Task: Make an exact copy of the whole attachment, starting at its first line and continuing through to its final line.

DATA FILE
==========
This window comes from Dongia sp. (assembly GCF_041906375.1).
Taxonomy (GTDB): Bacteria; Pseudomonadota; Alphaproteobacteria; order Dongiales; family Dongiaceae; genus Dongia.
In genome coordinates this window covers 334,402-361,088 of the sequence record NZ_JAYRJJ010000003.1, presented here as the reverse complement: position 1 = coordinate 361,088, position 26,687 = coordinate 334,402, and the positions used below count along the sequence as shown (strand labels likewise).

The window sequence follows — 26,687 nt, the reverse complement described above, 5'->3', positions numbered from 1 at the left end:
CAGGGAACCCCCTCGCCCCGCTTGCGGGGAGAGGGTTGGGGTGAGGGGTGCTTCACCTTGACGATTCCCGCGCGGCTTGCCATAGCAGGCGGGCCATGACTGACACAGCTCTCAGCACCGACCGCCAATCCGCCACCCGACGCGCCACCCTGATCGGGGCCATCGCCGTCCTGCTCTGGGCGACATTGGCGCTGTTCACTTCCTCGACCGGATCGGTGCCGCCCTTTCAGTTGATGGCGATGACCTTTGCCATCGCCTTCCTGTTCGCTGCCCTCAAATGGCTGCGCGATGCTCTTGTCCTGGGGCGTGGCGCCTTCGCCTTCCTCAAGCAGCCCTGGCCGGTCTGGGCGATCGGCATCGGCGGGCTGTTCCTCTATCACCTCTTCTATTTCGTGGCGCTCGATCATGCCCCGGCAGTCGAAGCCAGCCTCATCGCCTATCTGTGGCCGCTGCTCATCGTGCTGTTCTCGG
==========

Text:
This window comes from Dongia sp. (assembly GCF_041906375.1).
Taxonomy (GTDB): Bacteria; Pseudomonadota; Alphaproteobacteria; order Dongiales; family Dongiaceae; genus Dongia.
In genome coordinates this window covers 334,402-361,088 of the sequence record NZ_JAYRJJ010000003.1, presented here as the reverse complement: position 1 = coordinate 361,088, position 26,687 = coordinate 334,402, and the positions used below count along the sequence as shown (strand labels likewise).

The window sequence follows — 26,687 nt, the reverse complement described above, 5'->3', positions numbered from 1 at the left end:
CAGGGAACCCCCTCGCCCCGCTTGCGGGGAGAGGGTTGGGGTGAGGGGTGCTTCACCTTGACGATTCCCGCGCGGCTTGCCATAGCAGGCGGGCCATGACTGACACAGCTCTCAGCACCGACCGCCAATCCGCCACCCGACGCGCCACCCTGATCGGGGCCATCGCCGTCCTGCTCTGGGCGACATTGGCGCTGTTCACTTCCTCGACCGGATCGGTGCCGCCCTTTCAGTTGATGGCGATGACCTTTGCCATCGCCTTCCTGTTCGCTGCCCTCAAATGGCTGCGCGATGCTCTTGTCCTGGGGCGTGGCGCCTTCGCCTTCCTCAAGCAGCCCTGGCCGGTCTGGGCGATCGGCATCGGCGGGCTGTTCCTCTATCACCTCTTCTATTTCGTGGCGCTCGATCATGCCCCGGCAGTCGAAGCCAGCCTCATCGCCTATCTGTGGCCGCTGCTCATCGTGCTGTTCTCGG